16 February 2019


'The Schmitelsen Court: The Question of Legitimacy' by Or Bassok in German Law Journal (Forthcoming) comments
  In recent years, a new creature has emerged on the institutional landscape: the Schmitelsen Court. This Court is the end-product of a combination of the positions presented by Hans Kelsen and Carl Schmitt in their famous debate during the Weimar years on “Who is the Guardian of the Constitution?”. The Schmitelsen guardian is a court thus fulfilling Kelsen’s vision of the constitutional court as the guardian of the constitution. However, it possesses the mission, the means to achieve it, and the source of legitimacy that Schmitt envisioned for the president as the guardian of the constitution. In this Article, I focus on the Schmitelsen Court’s source of legitimacy that differs greatly from the traditional source of judicial legitimacy that Kelsen envisioned for the guardian. Whereas Kelsen viewed legal expertise as the guardian’s source of legitimacy, Schmitt viewed public support as filling this role. After analyzing these two positions, I explain why it is vital for the Schmitelsen Court to harness public support as its source of legitimacy. I proceed by examining how the Schmitelsen Court model manifests itself in three case studies. In the US, Alexander Hamilton in the Federalist No. 78 raised the notion of the guardian of the constitution long before Schmitt and Kelsen did so. He designated the judiciary as the guardian and ascribed expertise as its source of legitimacy. After describing how in recent decades the American Supreme Court adopted the Schmitelsen understanding of judicial legitimacy, I turn to examine the Israeli Supreme Court and the European Court of Human Rights. The relevance of these latter two courts stems not only from their adoption of the Schmitelsen Court’s understanding of judicial legitimacy, but also from the strong influence of the Weimar lessons on their evolution into a Schmitelsen guardian.
'Nationhood and Section 61 of the Constitution' by Peta Stephenson in (2018) Vol 43(2) University of Western Australia Law Review 149
 explores the relationship between the nationhood power and s 61 of the Constitution. It argues that, in the majority of decided cases, the nationhood power has not supported the Commonwealth Government engaging in coercive activities that would have been denied to it at common law. The key issue that has arisen in the case law has been whether an executive act fell within a subject matter of Commonwealth executive power. In this regard, the Court has found that Australia’s attainment of nationhood expanded the areas of Commonwealth responsibility over which the executive power could be exercised. It is further shown that the nationhood power has not undermined the federal distribution of powers. The Court has, in ascertaining whether an executive act is supported by the nationhood power, consistently applied Mason J’s ‘peculiarly adapted’ test, which was set out in Victoria v Commonwealth and Hayden (‘AAP Case’). This test incorporates federalism to condition and limit the nationhood power.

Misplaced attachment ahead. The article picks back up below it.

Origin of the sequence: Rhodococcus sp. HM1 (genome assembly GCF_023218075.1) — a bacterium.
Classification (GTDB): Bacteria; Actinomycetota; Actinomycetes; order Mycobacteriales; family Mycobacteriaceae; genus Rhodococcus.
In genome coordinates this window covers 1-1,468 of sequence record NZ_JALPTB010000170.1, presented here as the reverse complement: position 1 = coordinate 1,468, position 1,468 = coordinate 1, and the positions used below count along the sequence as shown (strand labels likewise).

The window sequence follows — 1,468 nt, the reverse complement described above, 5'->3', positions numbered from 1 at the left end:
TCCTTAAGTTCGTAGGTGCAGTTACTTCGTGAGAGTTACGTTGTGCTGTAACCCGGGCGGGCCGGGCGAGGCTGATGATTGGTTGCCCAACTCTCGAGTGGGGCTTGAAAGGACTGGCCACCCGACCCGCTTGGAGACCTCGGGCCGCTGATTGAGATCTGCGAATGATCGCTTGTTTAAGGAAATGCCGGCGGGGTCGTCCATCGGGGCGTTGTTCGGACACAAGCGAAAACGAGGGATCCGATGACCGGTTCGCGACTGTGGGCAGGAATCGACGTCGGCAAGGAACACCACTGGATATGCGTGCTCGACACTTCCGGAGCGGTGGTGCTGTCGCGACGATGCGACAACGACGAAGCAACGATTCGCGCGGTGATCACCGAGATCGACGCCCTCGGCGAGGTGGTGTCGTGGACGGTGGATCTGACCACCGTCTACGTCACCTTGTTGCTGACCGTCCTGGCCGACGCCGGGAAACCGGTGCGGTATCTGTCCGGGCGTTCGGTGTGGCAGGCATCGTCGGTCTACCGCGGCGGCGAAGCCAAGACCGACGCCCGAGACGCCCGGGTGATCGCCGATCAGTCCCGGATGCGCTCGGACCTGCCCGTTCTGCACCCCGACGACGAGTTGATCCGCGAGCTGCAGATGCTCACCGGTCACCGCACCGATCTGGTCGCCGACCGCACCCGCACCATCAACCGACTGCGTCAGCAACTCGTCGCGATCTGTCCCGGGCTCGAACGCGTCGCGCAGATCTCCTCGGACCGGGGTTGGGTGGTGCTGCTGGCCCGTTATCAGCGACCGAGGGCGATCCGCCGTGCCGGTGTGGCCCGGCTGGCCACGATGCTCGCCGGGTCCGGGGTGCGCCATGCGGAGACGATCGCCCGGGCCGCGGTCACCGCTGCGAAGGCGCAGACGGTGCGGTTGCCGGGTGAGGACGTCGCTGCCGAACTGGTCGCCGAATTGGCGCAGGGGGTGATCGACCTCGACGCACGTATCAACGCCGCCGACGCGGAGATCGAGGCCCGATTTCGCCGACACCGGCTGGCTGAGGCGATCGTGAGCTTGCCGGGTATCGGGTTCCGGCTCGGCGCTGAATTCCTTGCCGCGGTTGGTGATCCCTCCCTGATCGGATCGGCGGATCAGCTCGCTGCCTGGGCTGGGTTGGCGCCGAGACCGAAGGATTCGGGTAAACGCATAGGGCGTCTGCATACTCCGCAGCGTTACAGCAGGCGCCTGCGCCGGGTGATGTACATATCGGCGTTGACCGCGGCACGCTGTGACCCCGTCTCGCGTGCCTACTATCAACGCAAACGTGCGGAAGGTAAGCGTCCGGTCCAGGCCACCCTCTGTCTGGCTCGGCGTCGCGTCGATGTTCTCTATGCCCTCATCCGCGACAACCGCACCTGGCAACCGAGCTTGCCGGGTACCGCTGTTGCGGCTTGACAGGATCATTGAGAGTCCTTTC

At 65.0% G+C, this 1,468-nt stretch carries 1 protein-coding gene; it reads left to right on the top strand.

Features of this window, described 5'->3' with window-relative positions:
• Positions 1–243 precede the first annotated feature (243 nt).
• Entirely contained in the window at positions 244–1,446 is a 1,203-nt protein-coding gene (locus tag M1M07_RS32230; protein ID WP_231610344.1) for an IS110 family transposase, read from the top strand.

Stephenson comments
Section 61 is the principal repository of Commonwealth executive power in the Constitution. It vests the executive power of the Commonwealth in the Queen and states that it is exercisable by the Governor-General and ‘extends to the execution and maintenance of this Constitution, and of the laws of the Commonwealth’. Section 61 ‘marks the external boundaries’ of Commonwealth executive power but does not define it. The meaning of s 61 can only be properly understood if it is considered in the light of British constitutional history, conventions and the common law. 
Consistent with our British heritage, it is now generally accepted that, in addition to executive powers sourced directly in the Constitution and conferred by statute, s 61 incorporates all of the common law or ‘non-statutory’ powers of the Crown that are appropriate to the Commonwealth, subject to the federal distribution of powers effected by the Constitution. In a classification that has since received judicial endorsement, Sir William Blackstone divided the common law powers into two categories, namely, the prerogative powers and capacities of the Crown. The ‘prerogative’ was understood as referring to ‘those rights and capacities which the King enjoys alone, in contradistinction to others, and not to those which he enjoys in common with any of his subjects’, such as the power to declare war and peace, enter into treaties and confer honours. ‘Capacities’, on the other hand, were those powers that the Crown shared in common with its subjects. Of the Crown’s common law capacities, the power to contract and spend has received the most judicial consideration in recent years, following a spate of High Court challenges to controversial Commonwealth spending programs. 
In Victoria v Commonwealth and Hayden (‘AAP Case’), four Justices of the High Court confirmed that the executive power in s 61 also incorporated an implied executive power derived, in part, from Australia’s national status. Mason J gave the most precise formulation of it, describing it as ‘a capacity to engage in enterprises and activities peculiarly adapted to the government of a nation and which cannot otherwise be carried on for the benefit of the nation’. This aspect of the executive power has been described as the ‘inherent power’,or ‘implied national power’. More commonly, scholars have referred to it as the ‘nationhood power’, notwithstanding that, until fairly recently, this description was not adopted by a majority of the High Court of Australia.